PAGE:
Do you feel guilty when the alarm rings and you hit the snooze button? Perhaps you shouldn’t.
People who regularly press snooze to get a little extra sleep might benefit from the additional slumber, according to recent research published in the European Sleep Research Society’s Journal of Sleep Research.
In a study of more than 1,700 adults, researchers found that an overwhelming percentage of people — 69% — at least occasionally either use the snooze button or set multiple alarms.
The amount of time spent snoozing ranged from one minute to 180 minutes, with the average being 22 minutes.
A second study of 31 “habitual snoozers” found that 30 minutes of extra sleep after their first alarm went off either boosted or did not impact performance on cognitive tests taken directly upon arising.
The researchers said the improved performance on cognitive tests was likely a result of the fact that snoozers do not wake directly from deep sleep and thus were “a bit more quick-thinking right when they got up.”
Snoozers do lose a few minutes of sleep each night, on average, and tend to feel more drowsy in the morning compared with those who never hit the snooze button. But the researchers found no negative effects of snoozing on cortisol release, morning tiredness, mood or sleep quality during the night.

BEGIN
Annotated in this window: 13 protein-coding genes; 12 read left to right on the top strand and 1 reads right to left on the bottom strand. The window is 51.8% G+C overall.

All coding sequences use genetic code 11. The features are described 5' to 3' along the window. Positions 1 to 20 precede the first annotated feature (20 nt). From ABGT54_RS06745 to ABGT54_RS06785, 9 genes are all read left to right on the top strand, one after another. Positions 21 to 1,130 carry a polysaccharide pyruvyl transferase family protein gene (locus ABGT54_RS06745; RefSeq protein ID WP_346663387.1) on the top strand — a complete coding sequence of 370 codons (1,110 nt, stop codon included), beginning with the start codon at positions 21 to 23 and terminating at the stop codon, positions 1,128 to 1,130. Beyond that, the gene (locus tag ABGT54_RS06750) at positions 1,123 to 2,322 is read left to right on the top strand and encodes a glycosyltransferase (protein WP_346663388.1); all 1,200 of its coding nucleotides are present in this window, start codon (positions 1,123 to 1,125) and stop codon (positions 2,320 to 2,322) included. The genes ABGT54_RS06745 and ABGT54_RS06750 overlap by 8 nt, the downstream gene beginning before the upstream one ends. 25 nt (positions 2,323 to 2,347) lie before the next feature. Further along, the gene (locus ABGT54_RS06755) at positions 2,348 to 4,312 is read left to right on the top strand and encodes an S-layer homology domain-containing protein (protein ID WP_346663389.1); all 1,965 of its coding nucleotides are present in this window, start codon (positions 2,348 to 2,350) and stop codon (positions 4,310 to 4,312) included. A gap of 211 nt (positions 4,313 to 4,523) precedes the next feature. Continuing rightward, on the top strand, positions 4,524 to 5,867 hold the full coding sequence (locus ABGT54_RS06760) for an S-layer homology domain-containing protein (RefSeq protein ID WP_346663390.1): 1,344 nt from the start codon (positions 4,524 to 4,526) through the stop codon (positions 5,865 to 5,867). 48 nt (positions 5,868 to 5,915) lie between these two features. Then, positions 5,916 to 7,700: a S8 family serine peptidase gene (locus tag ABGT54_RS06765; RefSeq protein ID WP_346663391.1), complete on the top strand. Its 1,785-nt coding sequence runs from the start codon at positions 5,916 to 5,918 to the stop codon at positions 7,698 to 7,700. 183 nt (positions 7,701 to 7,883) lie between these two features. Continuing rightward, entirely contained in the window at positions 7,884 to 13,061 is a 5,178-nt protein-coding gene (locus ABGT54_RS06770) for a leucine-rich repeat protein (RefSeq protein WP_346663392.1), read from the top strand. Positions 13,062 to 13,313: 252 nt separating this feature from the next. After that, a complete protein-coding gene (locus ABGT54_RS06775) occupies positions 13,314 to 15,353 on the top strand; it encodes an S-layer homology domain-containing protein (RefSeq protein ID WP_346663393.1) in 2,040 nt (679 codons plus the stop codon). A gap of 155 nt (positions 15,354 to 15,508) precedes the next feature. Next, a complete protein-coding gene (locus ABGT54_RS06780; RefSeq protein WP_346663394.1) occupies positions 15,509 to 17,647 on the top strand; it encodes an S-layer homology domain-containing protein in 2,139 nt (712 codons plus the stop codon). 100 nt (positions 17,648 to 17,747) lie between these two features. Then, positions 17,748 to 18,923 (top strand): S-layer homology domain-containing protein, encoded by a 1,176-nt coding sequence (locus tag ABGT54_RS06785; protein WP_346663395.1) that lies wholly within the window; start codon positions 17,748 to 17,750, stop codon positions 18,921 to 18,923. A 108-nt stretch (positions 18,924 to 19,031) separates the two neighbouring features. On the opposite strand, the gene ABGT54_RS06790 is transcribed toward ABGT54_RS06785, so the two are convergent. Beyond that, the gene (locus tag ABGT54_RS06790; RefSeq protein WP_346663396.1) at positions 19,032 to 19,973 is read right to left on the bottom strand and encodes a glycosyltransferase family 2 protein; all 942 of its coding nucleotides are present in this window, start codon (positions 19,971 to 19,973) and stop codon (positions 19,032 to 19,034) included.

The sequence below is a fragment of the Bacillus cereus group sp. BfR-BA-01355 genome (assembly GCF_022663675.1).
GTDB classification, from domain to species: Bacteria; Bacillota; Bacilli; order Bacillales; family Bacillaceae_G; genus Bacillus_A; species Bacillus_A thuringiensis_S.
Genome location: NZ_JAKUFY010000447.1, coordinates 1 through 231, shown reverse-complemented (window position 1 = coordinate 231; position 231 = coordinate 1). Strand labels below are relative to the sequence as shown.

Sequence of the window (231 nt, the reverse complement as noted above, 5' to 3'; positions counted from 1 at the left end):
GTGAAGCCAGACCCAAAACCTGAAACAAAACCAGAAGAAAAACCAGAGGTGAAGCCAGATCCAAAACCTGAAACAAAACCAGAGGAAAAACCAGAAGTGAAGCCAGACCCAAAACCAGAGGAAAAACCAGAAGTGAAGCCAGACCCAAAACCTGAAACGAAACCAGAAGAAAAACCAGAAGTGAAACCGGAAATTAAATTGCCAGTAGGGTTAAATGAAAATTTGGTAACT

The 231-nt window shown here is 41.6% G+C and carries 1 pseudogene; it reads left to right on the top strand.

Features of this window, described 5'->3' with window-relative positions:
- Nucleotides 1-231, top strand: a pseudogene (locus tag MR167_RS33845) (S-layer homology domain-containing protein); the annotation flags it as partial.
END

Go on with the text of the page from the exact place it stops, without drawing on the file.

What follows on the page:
In a summary of the findings, Tina Sundelin, researcher at Stockholm University and lead author of the paper, says:
“The findings indicate that there is no reason to stop snoozing in the morning if you enjoy it, at least not for snooze times around 30 minutes. In fact, it may even help those with morning drowsiness to be slightly more awake once they get up.”
So, who snoozes? According to the researchers, younger people and “evening people” are more likely to roll over for some extra shut-eye.
Sundelin added that the researchers’ results should not convert you into a snoozer if you like waking up right away. The study’s main aim was to find out if hitting “snooze” had negative impacts, not benefits.
Some people might have trouble falling asleep after waking. As Sundelin notes, “Snoozing is most likely not for everyone.”